Reforming for Prosperity
Global recovery to date has to a large extent been driven by monetary policy. To secure long-term growth, high-quality job creation and sustained prosperity will require decision-makers to raise productivity and competitiveness through structural reform. Progress on this score has been uneven to date, in advanced and emerging economies alike.
Smart investment in skills and innovation is key to enhanced productivity and competitiveness. It also supports more inclusive growth by allowing everyone to contribute to and benefit from higher levels of prosperity. Economies that consistently rank high in the competitiveness rankings are those that are able to develop, attract and retain talent, and constantly introduce new and higher value-added products and services into the market.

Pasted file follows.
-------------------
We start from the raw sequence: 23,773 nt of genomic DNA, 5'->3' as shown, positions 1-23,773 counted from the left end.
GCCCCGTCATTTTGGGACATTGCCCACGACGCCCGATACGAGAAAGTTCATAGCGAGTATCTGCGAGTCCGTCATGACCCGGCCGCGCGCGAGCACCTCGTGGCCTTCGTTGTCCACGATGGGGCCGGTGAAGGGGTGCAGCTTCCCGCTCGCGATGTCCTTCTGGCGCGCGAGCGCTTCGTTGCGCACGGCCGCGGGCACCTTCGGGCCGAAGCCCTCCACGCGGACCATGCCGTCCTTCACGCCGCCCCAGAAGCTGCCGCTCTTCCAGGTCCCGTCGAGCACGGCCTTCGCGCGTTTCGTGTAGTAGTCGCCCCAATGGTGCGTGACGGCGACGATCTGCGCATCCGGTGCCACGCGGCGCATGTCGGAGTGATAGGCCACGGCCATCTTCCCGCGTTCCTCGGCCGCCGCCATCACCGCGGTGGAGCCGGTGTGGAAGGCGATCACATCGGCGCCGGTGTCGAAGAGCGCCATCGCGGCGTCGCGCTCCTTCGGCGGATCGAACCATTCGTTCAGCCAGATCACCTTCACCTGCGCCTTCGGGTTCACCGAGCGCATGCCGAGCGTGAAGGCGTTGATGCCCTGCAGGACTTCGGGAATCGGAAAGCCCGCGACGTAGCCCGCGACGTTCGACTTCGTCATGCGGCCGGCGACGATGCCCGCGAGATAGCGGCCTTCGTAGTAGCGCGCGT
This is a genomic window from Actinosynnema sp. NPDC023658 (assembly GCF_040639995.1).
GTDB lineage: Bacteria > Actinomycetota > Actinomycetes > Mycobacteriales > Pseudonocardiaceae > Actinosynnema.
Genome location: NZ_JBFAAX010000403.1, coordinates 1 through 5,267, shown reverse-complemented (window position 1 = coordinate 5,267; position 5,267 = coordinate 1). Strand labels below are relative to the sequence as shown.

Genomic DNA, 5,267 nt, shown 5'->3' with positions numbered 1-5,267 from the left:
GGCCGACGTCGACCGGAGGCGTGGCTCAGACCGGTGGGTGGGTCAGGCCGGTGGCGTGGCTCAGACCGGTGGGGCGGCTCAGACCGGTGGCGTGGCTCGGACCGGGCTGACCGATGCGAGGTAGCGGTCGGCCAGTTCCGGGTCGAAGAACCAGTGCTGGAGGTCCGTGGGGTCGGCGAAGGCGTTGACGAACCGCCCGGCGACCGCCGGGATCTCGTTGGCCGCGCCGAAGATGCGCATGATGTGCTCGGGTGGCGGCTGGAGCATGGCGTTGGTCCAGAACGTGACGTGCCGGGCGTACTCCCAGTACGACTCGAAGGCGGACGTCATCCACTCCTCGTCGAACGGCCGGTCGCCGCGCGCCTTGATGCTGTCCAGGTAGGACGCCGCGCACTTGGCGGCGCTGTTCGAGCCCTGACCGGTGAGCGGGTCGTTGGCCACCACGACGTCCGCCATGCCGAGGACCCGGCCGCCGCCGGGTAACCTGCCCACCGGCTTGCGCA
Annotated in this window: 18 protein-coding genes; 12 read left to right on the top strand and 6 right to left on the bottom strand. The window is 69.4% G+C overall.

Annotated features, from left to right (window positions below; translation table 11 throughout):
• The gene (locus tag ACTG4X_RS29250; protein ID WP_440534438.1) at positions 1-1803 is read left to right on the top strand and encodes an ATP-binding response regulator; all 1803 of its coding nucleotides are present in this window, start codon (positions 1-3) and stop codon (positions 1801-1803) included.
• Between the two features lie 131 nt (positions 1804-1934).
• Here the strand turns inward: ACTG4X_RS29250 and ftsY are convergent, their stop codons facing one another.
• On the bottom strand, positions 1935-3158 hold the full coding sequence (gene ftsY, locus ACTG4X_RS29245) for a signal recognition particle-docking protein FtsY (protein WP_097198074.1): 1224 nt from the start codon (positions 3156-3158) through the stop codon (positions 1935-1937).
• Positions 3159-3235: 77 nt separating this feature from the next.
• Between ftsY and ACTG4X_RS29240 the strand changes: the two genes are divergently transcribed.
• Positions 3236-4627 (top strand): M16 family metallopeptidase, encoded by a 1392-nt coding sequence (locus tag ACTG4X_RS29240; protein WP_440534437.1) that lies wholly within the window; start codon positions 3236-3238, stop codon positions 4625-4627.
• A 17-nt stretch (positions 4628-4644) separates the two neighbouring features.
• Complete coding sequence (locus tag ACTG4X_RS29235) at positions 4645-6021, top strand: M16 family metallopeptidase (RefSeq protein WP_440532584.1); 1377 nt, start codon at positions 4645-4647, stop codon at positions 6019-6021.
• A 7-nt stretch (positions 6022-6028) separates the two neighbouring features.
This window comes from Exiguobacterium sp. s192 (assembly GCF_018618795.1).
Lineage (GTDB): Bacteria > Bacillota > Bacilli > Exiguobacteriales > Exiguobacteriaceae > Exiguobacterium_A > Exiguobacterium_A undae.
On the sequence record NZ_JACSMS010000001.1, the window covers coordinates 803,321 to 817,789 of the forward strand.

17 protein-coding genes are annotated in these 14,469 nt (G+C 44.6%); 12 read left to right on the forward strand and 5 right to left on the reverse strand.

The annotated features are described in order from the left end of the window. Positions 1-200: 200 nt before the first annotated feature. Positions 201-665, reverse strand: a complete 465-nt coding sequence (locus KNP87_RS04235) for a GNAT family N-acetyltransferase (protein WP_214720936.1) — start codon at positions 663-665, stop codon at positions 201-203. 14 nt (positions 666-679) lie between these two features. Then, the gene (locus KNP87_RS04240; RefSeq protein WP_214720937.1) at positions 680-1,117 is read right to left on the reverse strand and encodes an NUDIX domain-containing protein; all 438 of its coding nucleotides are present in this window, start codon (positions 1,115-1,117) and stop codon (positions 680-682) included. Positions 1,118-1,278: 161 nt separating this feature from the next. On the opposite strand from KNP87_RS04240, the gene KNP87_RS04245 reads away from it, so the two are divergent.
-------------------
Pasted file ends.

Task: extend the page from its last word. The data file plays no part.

Effective collaboration between business, government and civil society is a necessary prerequisite if reforms and investment are to raise productivity and competitiveness. This calls for strong public and private leadership, a clear vision and effective and ongoing communication to build trust between all parties. It is therefore crucial to create mechanisms and fora to promote dialogue.
The Global Competitiveness Report 2014-2015 Rankings
Here are the most problematic factors for doing business in selected (individual or group of) economies based on the results of the World Economic Forum’s Executive Opinion Survey 2014.